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With a Master of Fine Arts in Creative Nonfiction degree (Goucher College, August 2014), I am looking at a new phase in my life. From 1992 to 2009, I served as Founding Executive Director of Miriam's House, a residence for homeless women living with AIDS. I left this position when Chronic Migraine Disease overtook my ability to do my job. Now I hope that a writing career will both accommodate the migraines and give me a creative, productive outlet. And soon, September 4, I will launch my Inkshares author page in a bid to hit the 1,000 pre-order goal in 90  days. The book I want to publish is "Nowhere Else I Want to Be," a memoir of ten of my years at Miriam's House.

04 April 2013

Reading Mariechild Together: How We Choose

When I slow down -- thoughts, actions, reactions -- I am much more aware of how I am choosing. That's one of the spiritual gifts of chronic pain: it slows me so much that I can feel how a negative thought ("I just can't take another migraine this week.") affects the pain; how a positive thought ("I can decide to go through this with dignity.") shifts it.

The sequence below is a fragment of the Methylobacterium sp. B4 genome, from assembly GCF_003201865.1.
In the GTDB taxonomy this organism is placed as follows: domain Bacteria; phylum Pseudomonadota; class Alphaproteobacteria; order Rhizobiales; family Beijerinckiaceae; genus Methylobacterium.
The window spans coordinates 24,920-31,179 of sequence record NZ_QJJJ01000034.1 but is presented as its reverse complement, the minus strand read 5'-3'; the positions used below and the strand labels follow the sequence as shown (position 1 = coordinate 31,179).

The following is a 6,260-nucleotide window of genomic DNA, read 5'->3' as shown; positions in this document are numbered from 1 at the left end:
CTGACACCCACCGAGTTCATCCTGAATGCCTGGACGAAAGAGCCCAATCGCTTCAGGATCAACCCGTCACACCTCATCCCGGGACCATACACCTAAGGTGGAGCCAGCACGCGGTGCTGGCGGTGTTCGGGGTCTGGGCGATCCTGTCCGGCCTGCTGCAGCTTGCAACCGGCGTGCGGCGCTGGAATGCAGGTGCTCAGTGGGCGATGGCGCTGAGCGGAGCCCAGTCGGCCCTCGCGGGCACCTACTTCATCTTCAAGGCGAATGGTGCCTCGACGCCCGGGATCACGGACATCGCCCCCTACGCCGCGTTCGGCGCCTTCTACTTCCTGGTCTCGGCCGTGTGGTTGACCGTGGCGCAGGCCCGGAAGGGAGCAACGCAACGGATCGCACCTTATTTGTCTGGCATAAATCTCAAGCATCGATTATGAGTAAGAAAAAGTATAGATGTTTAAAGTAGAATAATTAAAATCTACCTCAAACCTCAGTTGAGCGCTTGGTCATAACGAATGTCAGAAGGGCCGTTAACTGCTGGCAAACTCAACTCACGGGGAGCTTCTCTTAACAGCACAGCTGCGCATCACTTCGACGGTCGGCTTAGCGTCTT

So in today's reflection by Diane Mariechild in Open Heart -- Women's Daily Inspirations for Becoming Mindful, it is pain that I think of when I have been made to slow down. Migraine pain, of course, but also the pain of a fractured relationship, a mis-spoken or cruel word. I think that what Mariechild and St Teresa of Avila are saying is that when the pain of the obstacles and mistakes in our lives slows us down, we have an opportunity to reflect, decide to change and grow.

That process is complicated and made slower by shame, about which I have posted before, here.

But if we can derail the shame and get to the healing, we have Mariechild's reflection to guide us. I happen to enjoy outlines and lists, so have broken down her lovely meditation into a far more pedantic form:

1. Realize we can use the obstacles (mistake, sin) in our lives as opportunities to embody love.

2. Become aware of our thoughts; create a practice of looking deeply and honestly (I would add here, without shame and judgment) into our actions.

3. Make a choice to become more loving.

It takes practice, life-long practice toward an unreachable goal. But we can progress along the path to a purely loving heart and each step we take is immensely important to ourselves and to this world.

I would love to hear from you. Please click on Comment, below, or email me at carold.marsh@gmail.com. Thank you.

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